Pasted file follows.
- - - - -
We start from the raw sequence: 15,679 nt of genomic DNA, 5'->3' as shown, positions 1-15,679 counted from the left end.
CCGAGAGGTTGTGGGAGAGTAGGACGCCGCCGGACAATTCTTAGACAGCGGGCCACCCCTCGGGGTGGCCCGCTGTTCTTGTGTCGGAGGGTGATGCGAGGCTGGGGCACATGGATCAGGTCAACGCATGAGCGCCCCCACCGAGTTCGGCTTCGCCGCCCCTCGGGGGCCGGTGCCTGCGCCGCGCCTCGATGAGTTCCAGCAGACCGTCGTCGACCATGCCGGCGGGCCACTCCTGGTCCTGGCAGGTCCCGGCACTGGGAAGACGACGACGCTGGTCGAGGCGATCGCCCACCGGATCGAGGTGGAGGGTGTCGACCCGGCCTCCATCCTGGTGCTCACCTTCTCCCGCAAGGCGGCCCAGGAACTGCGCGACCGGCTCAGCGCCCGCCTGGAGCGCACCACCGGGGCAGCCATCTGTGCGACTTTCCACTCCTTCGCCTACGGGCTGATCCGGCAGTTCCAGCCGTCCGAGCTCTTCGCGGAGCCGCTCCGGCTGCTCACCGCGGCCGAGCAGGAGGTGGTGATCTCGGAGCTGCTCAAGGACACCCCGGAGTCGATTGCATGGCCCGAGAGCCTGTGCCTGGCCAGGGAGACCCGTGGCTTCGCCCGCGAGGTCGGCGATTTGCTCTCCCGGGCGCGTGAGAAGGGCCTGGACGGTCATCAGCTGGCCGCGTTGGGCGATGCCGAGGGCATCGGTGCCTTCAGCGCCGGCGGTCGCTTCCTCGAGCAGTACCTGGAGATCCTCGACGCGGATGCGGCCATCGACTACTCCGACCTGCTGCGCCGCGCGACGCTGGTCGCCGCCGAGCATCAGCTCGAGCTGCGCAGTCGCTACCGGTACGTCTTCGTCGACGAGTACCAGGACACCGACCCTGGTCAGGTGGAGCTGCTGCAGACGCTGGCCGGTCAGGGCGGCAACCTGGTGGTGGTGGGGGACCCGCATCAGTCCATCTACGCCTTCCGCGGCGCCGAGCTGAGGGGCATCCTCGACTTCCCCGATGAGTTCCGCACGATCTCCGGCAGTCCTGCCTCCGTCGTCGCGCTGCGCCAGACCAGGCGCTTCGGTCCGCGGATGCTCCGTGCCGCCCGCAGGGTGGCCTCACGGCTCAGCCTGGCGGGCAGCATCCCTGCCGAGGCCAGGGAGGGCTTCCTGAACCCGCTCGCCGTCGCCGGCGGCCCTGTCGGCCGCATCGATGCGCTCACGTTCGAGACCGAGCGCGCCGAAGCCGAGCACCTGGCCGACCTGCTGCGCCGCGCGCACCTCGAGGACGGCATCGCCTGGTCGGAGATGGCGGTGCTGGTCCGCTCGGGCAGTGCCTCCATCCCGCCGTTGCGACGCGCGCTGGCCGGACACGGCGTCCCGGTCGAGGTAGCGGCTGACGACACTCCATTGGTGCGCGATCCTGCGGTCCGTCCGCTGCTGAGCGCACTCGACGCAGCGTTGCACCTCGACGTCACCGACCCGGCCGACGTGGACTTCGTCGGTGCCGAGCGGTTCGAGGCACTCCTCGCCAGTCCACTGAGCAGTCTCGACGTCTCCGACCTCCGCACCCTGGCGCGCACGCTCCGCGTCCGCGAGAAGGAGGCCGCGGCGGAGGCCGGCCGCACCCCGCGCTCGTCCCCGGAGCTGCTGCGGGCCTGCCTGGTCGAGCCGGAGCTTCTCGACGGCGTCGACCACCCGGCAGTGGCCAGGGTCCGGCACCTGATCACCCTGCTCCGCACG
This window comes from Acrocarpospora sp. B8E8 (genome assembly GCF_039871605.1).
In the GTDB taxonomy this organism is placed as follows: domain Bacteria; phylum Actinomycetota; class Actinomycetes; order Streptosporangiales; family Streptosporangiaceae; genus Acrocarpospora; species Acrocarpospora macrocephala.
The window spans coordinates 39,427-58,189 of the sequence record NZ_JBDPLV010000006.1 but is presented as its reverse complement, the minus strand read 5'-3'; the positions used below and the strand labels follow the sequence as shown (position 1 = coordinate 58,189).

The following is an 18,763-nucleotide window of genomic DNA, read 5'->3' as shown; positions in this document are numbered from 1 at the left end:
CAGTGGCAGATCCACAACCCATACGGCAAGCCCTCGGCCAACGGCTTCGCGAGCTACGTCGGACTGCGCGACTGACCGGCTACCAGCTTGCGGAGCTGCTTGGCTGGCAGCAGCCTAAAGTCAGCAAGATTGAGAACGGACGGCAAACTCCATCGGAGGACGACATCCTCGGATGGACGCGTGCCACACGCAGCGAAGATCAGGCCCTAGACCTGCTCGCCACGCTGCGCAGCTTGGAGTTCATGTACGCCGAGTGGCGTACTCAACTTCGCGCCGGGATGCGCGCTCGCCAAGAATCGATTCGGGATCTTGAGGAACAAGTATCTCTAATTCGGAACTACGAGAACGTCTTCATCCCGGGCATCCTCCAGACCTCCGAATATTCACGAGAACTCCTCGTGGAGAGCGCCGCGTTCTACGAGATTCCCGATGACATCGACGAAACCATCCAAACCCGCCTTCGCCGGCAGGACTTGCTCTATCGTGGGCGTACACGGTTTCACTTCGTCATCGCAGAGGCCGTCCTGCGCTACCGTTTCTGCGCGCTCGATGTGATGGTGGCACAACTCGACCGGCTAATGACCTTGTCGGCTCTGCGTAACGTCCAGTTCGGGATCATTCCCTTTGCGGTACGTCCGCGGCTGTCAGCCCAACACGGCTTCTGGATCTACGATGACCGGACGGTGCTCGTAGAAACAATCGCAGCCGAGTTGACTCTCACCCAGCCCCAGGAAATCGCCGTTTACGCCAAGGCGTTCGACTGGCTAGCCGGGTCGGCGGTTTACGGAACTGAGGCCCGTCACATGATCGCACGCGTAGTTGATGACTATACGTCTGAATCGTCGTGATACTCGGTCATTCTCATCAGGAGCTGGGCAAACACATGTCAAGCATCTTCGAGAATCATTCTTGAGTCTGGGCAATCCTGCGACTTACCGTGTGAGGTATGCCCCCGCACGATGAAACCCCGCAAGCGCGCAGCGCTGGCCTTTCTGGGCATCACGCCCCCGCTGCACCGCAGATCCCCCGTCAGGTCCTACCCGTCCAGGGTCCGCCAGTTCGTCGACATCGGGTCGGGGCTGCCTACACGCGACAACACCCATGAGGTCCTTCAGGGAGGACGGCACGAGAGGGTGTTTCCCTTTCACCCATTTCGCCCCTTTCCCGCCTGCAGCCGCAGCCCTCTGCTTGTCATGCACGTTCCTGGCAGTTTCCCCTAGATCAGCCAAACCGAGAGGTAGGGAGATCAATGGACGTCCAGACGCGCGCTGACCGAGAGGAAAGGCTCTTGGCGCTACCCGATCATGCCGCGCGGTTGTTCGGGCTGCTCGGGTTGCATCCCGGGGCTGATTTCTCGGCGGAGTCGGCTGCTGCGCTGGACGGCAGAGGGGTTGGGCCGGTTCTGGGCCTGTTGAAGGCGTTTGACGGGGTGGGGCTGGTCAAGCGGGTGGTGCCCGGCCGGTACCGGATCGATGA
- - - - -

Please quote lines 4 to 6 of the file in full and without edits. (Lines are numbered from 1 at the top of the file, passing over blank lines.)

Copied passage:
In the GTDB taxonomy this organism is placed as follows: domain Bacteria; phylum Actinomycetota; class Actinomycetes; order Streptosporangiales; family Streptosporangiaceae; genus Acrocarpospora; species Acrocarpospora macrocephala.
The window spans coordinates 39,427-58,189 of the sequence record NZ_JBDPLV010000006.1 but is presented as its reverse complement, the minus strand read 5'-3'; the positions used below and the strand labels follow the sequence as shown (position 1 = coordinate 58,189).

The following is an 18,763-nucleotide window of genomic DNA, read 5'->3' as shown; positions in this document are numbered from 1 at the left end: